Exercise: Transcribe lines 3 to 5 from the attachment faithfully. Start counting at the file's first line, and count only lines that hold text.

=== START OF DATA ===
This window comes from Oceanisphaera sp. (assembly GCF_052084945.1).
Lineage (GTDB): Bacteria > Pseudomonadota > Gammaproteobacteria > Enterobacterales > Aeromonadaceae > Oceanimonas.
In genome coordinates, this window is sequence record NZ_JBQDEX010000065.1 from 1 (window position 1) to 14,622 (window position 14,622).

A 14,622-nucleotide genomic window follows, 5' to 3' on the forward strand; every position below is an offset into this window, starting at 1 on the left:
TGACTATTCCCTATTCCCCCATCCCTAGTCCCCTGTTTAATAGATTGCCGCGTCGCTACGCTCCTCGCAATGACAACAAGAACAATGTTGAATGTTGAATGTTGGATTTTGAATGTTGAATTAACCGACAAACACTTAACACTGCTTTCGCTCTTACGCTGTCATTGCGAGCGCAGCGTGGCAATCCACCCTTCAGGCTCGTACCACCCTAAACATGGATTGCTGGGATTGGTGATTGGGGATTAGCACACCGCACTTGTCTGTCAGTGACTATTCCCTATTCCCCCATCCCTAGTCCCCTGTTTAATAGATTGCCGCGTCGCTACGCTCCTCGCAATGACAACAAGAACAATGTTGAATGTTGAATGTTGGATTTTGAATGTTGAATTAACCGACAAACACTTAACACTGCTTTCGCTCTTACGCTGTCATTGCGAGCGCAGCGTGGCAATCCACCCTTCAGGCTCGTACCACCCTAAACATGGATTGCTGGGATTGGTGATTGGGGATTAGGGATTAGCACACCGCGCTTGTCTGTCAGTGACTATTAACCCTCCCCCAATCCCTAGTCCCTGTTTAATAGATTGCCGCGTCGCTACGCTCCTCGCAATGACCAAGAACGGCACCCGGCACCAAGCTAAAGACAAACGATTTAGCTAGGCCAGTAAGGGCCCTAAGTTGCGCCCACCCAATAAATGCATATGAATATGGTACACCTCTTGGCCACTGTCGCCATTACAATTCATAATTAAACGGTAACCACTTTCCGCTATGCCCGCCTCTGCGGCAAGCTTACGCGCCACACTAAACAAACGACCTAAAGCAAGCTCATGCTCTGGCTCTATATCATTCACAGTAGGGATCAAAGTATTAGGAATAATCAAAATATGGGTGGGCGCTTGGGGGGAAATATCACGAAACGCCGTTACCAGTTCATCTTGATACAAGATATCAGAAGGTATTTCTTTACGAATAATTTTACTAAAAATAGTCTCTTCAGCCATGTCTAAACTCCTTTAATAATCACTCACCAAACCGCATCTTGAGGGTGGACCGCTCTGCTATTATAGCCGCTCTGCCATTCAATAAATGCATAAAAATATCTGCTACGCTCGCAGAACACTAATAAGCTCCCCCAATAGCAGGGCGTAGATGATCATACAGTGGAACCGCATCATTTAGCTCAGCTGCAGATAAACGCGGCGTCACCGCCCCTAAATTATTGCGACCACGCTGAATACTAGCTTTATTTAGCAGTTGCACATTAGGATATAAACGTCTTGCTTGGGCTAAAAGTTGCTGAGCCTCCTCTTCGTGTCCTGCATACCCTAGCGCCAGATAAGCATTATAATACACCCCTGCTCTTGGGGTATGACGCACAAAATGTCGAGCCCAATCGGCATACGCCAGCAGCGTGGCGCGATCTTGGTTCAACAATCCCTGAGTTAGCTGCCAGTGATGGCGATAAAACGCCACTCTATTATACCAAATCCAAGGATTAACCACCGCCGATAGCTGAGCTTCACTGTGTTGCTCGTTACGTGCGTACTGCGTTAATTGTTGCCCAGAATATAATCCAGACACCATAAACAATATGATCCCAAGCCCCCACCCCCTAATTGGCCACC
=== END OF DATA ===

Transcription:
In genome coordinates, this window is sequence record NZ_JBQDEX010000065.1 from 1 (window position 1) to 14,622 (window position 14,622).

A 14,622-nucleotide genomic window follows, 5' to 3' on the forward strand; every position below is an offset into this window, starting at 1 on the left:
TGACTATTCCCTATTCCCCCATCCCTAGTCCCCTGTTTAATAGATTGCCGCGTCGCTACGCTCCTCGCAATGACAACAAGAACAATGTTGAATGTTGAATGTTGGATTTTGAATGTTGAATTAACCGACAAACACTTAACACTGCTTTCGCTCTTACGCTGTCATTGCGAGCGCAGCGTGGCAATCCACCCTTCAGGCTCGTACCACCCTAAACATGGATTGCTGGGATTGGTGATTGGGGATTAGCACACCGCACTTGTCTGTCAGTGACTATTCCCTATTCCCCCATCCCTAGTCCCCTGTTTAATAGATTGCCGCGTCGCTACGCTCCTCGCAATGACAACAAGAACAATGTTGAATGTTGAATGTTGGATTTTGAATGTTGAATTAACCGACAAACACTTAACACTGCTTTCGCTCTTACGCTGTCATTGCGAGCGCAGCGTGGCAATCCACCCTTCAGGCTCGTACCACCCTAAACATGGATTGCTGGGATTGGTGATTGGGGATTAGGGATTAGCACACCGCGCTTGTCTGTCAGTGACTATTAACCCTCCCCCAATCCCTAGTCCCTGTTTAATAGATTGCCGCGTCGCTACGCTCCTCGCAATGACCAAGAACGGCACCCGGCACCAAGCTAAAGACAAACGATTTAGCTAGGCCAGTAAGGGCCCTAAGTTGCGCCCACCCAATAAATGCATATGAATATGGTACACCTCTTGGCCACTGTCGCCATTACAATTCATAATTAAACGGTAACCACTTTCCGCTATGCCCGCCTCTGCGGCAAGCTTACGCGCCACACTAAACAAACGACCTAAAGCAAGCTCATGCTCTGGCTCTATATCATTCACAGTAGGGATCAAAGTATTAGGAATAATCAAAATATGGGTGGGCGCTTGGGGGGAAATATCACGAAACGCCGTTACCAGTTCATCTTGATACAAGATATCAGAAGGTATTTCTTTACGAATAATTTTACTAAAAATAGTCTCTTCAGCCATGTCTAAACTCCTTTAATAATCACTCACCAAACCGCATCTTGAGGGTGGACCGCTCTGCTATTATAGCCGCTCTGCCATTCAATAAATGCATAAAAATATCTGCTACGCTCGCAGAACACTAATAAGCTCCCCCAATAGCAGGGCGTAGATGATCATACAGTGGAACCGCATCATTTAGCTCAGCTGCAGATAAACGCGGCGTCACCGCCCCTAAATTATTGCGACCACGCTGAATACTAGCTTTATTTAGCAGTTGCACATTAGGATATAAACGTCTTGCTTGGGCTAAAAGTTGCTGAGCCTCCTCTTCGTGTCCTGCATACCCTAGCGCCAGATAAGCATTATAATACACCCCTGCTCTTGGGGTATGACGCACAAAATGTCGAGCCCAATCGGCATACGCCAGCAGCGTGGCGCGATCTTGGTTCAACAATCCCTGAGTTAGCTGCCAGTGATGGCGATAAAACGCCACTCTATTATACCAAATCCAAGGATTAACCACCGCCGATAGCTGAGCTTCACTGTGTTGCTCGTTACGTGCGTACTGCGTTAATTGTTGCCCAGAATATAATCCAGACACCATAAACAATATGATCCCAAGCCCCCACCCCCTAATTGGCCACC